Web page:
Following the rescues in New York City, Operation Rescue descended on Philadelphia for the Fourth of July celebrations, focusing on the proximity of abortion clinics to America’s great historical sites. Hundreds showed up for several days. Bill was there with his wife. His pretty blonde 16-year-old daughter approached them at the clinic to ask where she’d be staying while her parents were getting arrested and processed. Randall Terry, Calvin recalled, mistook her as a girl coming for an abortion and began “haranguing her at the top of his voice.” She retreated. Approaching again later, Terry started preaching at her once again, and she glared at him, climbed over the police barrier, and informed him: “No, I’m not here for an abortion. My mother and father are about to be arrested, and I’m about to join them.” She sat down with her parents, and they were arrested as a family.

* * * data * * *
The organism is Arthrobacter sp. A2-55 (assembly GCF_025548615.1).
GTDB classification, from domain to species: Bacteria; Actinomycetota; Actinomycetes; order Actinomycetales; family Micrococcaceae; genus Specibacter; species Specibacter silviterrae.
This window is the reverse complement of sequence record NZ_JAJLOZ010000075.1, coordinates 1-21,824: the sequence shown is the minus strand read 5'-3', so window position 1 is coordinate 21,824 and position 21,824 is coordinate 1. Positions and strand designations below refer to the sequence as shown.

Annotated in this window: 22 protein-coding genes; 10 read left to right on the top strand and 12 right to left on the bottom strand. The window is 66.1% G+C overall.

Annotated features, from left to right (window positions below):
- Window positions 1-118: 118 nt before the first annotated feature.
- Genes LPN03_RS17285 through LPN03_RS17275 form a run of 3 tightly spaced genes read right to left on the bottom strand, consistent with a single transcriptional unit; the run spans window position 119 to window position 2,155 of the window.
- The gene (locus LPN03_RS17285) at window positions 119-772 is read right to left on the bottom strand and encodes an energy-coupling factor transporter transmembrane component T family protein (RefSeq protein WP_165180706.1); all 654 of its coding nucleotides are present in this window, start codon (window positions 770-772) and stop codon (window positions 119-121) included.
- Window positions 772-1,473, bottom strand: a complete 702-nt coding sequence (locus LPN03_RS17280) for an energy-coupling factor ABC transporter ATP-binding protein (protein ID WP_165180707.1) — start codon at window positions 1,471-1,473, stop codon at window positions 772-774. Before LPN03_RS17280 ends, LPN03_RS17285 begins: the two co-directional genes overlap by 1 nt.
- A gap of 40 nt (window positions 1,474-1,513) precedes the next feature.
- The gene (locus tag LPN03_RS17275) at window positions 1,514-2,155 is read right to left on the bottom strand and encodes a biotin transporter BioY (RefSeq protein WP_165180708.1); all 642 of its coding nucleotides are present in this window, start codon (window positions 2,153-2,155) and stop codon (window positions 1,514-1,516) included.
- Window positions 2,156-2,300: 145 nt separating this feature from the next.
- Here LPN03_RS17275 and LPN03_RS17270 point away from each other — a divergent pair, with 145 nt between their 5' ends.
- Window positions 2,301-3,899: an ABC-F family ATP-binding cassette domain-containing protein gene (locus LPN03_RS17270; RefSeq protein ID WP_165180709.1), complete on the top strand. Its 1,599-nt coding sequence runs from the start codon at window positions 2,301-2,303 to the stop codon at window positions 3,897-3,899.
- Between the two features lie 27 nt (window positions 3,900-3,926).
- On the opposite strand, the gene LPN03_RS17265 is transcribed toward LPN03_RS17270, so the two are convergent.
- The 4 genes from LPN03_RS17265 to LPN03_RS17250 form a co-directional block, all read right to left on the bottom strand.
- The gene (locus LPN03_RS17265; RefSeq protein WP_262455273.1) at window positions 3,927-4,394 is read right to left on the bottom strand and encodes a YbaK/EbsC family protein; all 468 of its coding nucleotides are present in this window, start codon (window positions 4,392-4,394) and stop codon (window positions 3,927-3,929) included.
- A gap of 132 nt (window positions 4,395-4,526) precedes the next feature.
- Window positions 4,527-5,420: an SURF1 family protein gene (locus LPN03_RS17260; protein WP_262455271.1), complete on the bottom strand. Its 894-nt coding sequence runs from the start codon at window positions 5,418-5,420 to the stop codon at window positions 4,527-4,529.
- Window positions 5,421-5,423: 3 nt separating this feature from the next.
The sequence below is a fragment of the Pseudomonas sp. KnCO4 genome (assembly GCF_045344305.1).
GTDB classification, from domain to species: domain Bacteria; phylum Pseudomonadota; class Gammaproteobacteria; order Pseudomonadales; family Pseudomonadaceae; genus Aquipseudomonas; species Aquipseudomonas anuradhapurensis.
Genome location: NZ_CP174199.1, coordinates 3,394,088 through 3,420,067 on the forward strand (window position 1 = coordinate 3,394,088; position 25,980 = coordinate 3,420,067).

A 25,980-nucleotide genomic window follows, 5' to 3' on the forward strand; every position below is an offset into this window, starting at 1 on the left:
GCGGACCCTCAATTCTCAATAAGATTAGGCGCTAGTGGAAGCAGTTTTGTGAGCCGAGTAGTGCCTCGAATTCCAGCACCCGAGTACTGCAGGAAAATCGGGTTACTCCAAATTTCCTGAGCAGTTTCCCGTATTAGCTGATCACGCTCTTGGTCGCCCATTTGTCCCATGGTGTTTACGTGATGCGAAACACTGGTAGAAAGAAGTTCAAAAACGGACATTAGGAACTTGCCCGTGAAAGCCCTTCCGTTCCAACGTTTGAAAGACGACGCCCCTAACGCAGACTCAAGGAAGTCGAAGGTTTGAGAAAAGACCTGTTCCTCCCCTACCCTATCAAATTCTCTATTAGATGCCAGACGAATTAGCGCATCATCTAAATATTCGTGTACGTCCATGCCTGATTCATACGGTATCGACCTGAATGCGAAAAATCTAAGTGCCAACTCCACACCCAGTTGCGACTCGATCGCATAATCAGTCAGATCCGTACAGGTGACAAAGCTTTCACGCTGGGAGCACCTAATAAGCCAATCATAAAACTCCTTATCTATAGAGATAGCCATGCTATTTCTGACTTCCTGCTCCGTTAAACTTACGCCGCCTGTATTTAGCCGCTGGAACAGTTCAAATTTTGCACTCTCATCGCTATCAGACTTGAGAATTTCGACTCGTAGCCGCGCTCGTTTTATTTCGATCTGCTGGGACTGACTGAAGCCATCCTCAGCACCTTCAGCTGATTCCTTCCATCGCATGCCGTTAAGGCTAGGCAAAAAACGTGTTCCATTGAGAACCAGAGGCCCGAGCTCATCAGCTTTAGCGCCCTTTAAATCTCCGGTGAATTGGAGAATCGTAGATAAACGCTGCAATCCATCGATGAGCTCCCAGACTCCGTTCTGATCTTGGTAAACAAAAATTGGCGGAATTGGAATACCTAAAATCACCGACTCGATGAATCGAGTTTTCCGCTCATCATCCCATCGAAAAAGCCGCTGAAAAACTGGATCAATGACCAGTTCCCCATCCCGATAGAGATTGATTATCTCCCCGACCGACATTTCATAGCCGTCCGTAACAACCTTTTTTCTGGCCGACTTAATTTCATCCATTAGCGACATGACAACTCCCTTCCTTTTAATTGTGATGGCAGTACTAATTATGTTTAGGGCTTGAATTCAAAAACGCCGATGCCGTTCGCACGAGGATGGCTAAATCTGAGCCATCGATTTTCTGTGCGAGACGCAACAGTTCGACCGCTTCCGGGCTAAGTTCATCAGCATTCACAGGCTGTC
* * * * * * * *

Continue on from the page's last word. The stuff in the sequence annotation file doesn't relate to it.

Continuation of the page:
Later that month, Operation Rescue upped the ante in an event that would be dubbed the Siege of Atlanta. Thousands of pro-lifers converged on the city for the Democratic National Convention. Randall Terry put out a call for action, stating that only a few days would be necessary. Abortion clinics across the city were swarmed and shut down.